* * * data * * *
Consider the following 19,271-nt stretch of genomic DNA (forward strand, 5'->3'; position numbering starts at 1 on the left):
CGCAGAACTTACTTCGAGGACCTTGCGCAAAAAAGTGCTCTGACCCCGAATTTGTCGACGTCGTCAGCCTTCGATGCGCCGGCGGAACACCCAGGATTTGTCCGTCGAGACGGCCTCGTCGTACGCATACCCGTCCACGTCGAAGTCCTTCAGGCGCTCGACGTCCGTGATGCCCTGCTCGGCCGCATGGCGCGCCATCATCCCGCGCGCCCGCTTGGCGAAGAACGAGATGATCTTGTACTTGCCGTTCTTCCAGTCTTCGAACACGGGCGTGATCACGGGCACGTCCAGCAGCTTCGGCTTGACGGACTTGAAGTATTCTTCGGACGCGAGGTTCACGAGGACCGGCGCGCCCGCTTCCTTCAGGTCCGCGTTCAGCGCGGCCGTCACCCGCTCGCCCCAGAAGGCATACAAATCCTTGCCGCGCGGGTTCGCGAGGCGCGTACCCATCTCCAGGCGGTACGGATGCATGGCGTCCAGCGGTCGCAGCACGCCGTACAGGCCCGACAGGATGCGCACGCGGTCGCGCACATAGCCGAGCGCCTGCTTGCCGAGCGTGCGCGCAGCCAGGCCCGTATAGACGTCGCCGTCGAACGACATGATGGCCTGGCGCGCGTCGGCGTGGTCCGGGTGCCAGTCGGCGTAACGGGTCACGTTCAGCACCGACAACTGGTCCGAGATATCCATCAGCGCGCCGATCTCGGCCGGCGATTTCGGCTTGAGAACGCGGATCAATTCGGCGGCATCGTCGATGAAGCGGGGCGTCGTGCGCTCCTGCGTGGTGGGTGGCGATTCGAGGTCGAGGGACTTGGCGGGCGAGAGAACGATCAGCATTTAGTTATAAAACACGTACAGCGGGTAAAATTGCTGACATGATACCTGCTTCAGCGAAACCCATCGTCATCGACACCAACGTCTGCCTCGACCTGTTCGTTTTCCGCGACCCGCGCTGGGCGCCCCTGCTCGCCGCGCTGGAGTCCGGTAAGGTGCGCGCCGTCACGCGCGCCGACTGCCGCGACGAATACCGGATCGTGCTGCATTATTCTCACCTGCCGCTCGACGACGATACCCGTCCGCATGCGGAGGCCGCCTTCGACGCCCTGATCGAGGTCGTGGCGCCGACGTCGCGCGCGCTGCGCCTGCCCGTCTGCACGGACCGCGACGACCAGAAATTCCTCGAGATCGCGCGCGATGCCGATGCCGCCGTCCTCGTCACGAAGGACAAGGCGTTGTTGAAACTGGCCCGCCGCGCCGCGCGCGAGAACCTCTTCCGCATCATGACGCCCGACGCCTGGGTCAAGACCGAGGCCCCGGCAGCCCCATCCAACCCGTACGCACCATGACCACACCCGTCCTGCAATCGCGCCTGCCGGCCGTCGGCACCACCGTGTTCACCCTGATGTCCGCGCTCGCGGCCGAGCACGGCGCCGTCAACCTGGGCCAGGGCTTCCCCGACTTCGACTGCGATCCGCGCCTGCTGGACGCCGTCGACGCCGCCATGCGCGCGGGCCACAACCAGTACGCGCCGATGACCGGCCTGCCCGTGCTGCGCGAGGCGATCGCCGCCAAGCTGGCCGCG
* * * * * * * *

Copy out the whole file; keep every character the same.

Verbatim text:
Consider the following 19,271-nt stretch of genomic DNA (forward strand, 5'->3'; position numbering starts at 1 on the left):
CGCAGAACTTACTTCGAGGACCTTGCGCAAAAAAGTGCTCTGACCCCGAATTTGTCGACGTCGTCAGCCTTCGATGCGCCGGCGGAACACCCAGGATTTGTCCGTCGAGACGGCCTCGTCGTACGCATACCCGTCCACGTCGAAGTCCTTCAGGCGCTCGACGTCCGTGATGCCCTGCTCGGCCGCATGGCGCGCCATCATCCCGCGCGCCCGCTTGGCGAAGAACGAGATGATCTTGTACTTGCCGTTCTTCCAGTCTTCGAACACGGGCGTGATCACGGGCACGTCCAGCAGCTTCGGCTTGACGGACTTGAAGTATTCTTCGGACGCGAGGTTCACGAGGACCGGCGCGCCCGCTTCCTTCAGGTCCGCGTTCAGCGCGGCCGTCACCCGCTCGCCCCAGAAGGCATACAAATCCTTGCCGCGCGGGTTCGCGAGGCGCGTACCCATCTCCAGGCGGTACGGATGCATGGCGTCCAGCGGTCGCAGCACGCCGTACAGGCCCGACAGGATGCGCACGCGGTCGCGCACATAGCCGAGCGCCTGCTTGCCGAGCGTGCGCGCAGCCAGGCCCGTATAGACGTCGCCGTCGAACGACATGATGGCCTGGCGCGCGTCGGCGTGGTCCGGGTGCCAGTCGGCGTAACGGGTCACGTTCAGCACCGACAACTGGTCCGAGATATCCATCAGCGCGCCGATCTCGGCCGGCGATTTCGGCTTGAGAACGCGGATCAATTCGGCGGCATCGTCGATGAAGCGGGGCGTCGTGCGCTCCTGCGTGGTGGGTGGCGATTCGAGGTCGAGGGACTTGGCGGGCGAGAGAACGATCAGCATTTAGTTATAAAACACGTACAGCGGGTAAAATTGCTGACATGATACCTGCTTCAGCGAAACCCATCGTCATCGACACCAACGTCTGCCTCGACCTGTTCGTTTTCCGCGACCCGCGCTGGGCGCCCCTGCTCGCCGCGCTGGAGTCCGGTAAGGTGCGCGCCGTCACGCGCGCCGACTGCCGCGACGAATACCGGATCGTGCTGCATTATTCTCACCTGCCGCTCGACGACGATACCCGTCCGCATGCGGAGGCCGCCTTCGACGCCCTGATCGAGGTCGTGGCGCCGACGTCGCGCGCGCTGCGCCTGCCCGTCTGCACGGACCGCGACGACCAGAAATTCCTCGAGATCGCGCGCGATGCCGATGCCGCCGTCCTCGTCACGAAGGACAAGGCGTTGTTGAAACTGGCCCGCCGCGCCGCGCGCGAGAACCTCTTCCGCATCATGACGCCCGACGCCTGGGTCAAGACCGAGGCCCCGGCAGCCCCATCCAACCCGTACGCACCATGACCACACCCGTCCTGCAATCGCGCCTGCCGGCCGTCGGCACCACCGTGTTCACCCTGATGTCCGCGCTCGCGGCCGAGCACGGCGCCGTCAACCTGGGCCAGGGCTTCCCCGACTTCGACTGCGATCCGCGCCTGCTGGACGCCGTCGACGCCGCCATGCGCGCGGGCCACAACCAGTACGCGCCGATGACCGGCCTGCCCGTGCTGCGCGAGGCGATCGCCGCCAAGCTGGCCGCG